# Test Evaluation Nursing Education

# For **Interpreting test scores in test evaluation measures** of **central tendency** and** variability** also aid in **interpreting individual scores**.

As a measurement tool, a test results in a score. However, a number has no intrinsic meaning and must be compared to something that has meaning in order to interpret its meaning. For a test result to be useful in making decisions about the test, the teacher must interpret the result. Whether interpretations refer to norms or criteria, a basic understanding of statistical concepts is required to assess the quality of tests (whether created by teachers or published), understand standardized test scores, summarize test scores and assessments, and explain test scores to others .

## Test Score Division

Some information about how a test is administered as a measurement tool can be obtained from computer-generated test and item analysis reports. In addition to providing item analysis data such as difficulty and discrimination indices, these reports often summarize the characteristics of the point distribution. If the teacher does not have access to electronic assessment and computer software for test and item analysis, much of this analysis can be done by hand, albeit more slowly. When a test is graded, the teacher is left with a collection of raw scores. These results are often recorded by student name, in alphabetical order, or by student number.

**1. Did a majority of students obtain high or low scores on the test?**

**2. Did any individuals score much higher or much lower than the majority of the students?**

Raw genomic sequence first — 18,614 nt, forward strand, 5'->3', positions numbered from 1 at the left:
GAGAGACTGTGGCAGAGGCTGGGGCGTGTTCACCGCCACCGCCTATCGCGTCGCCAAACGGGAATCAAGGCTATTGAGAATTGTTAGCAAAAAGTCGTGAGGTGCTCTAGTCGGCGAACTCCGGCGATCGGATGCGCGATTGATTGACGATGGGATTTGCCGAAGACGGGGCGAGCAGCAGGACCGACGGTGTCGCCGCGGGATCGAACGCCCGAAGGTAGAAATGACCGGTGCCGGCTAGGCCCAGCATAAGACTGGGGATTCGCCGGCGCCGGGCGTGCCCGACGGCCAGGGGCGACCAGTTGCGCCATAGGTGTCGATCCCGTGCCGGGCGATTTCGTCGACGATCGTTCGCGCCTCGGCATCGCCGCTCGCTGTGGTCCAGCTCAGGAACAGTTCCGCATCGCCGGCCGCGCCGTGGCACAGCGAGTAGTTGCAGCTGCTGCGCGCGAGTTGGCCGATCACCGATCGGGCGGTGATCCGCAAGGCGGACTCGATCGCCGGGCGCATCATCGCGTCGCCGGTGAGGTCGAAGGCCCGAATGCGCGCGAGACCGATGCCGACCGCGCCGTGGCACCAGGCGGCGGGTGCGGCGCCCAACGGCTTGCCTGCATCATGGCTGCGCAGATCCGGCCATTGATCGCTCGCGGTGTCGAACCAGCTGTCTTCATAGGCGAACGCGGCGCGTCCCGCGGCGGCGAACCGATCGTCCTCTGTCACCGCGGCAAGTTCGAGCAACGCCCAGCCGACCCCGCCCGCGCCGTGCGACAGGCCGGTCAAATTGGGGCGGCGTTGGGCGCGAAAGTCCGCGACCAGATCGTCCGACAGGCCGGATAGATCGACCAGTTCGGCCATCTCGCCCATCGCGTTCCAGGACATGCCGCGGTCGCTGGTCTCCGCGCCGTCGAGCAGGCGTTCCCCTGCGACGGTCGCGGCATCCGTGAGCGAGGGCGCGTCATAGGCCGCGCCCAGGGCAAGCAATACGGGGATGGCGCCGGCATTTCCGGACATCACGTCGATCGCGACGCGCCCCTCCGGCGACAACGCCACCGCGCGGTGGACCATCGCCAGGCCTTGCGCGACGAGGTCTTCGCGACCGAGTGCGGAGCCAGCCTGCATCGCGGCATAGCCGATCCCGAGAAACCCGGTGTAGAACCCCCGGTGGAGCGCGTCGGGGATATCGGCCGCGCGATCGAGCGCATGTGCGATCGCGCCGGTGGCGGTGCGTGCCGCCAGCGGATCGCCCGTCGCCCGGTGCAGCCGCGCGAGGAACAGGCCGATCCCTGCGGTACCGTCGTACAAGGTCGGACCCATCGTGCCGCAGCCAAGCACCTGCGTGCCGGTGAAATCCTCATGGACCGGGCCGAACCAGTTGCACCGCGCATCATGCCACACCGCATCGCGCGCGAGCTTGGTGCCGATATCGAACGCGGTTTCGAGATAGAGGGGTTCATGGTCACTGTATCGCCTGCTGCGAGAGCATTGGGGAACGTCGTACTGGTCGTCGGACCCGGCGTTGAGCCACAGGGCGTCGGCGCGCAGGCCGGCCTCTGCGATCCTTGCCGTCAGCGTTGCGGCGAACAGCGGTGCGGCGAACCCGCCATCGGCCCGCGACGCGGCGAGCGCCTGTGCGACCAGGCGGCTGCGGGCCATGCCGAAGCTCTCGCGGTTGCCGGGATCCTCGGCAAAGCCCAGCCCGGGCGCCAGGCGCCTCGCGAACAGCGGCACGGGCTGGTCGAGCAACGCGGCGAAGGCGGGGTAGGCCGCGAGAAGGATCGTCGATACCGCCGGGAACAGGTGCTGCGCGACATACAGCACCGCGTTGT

**3. Are the scores widely scattered or grouped together?**

**4. What was the range of scores obtained by the majority of the students? (Brookhart & Nitko, 2019)**

To make it easier to identify similar features of the outcomes, the teacher should **rank **them from **highest to lowest** (Miller, Linn, & Gronlund, 2013). By arranging the scores in this way, it is apparent that they ranged from 42 to 60, with one student doing much worse than the other students. But the teacher still cannot easily imagine how a typical student performed on the test or what are the general characteristics of the results obtained.

**Removing the student names, listing each score once, and counting the number of times each score occurs results in a frequency distribution, scores.** This makes it easier for the teacher to see how well the group of students did on the score. In order to accurately interpret test results, the teacher must analyze test performance as a whole as well as individual test items. Information about how the test was administered helps teachers provide students with feedback on test results and improve test items for future use.

A test result is a collection of numbers called raw scores. To make raw values understandable, they can be organized into frequency distributions or plotted as histograms or frequency polygons. Features of the score distribution, such as symmetry, skewness, modality, and kurtosis, can help the teacher understand how the test performs as a measure and help interpret any scores in the distribution.

Measurements of central tendency and variability also aid in the interpretation of individual values. Measures of central tendency include mode, median, and mean; each measure has advantages and disadvantages for its use. In a normal distribution, these three measures coincide. M**ost test score distributions created by teachers do not meet the assumptions of a normal curve. The shape of the distribution can determine the most appropriate central propensity to consume index**.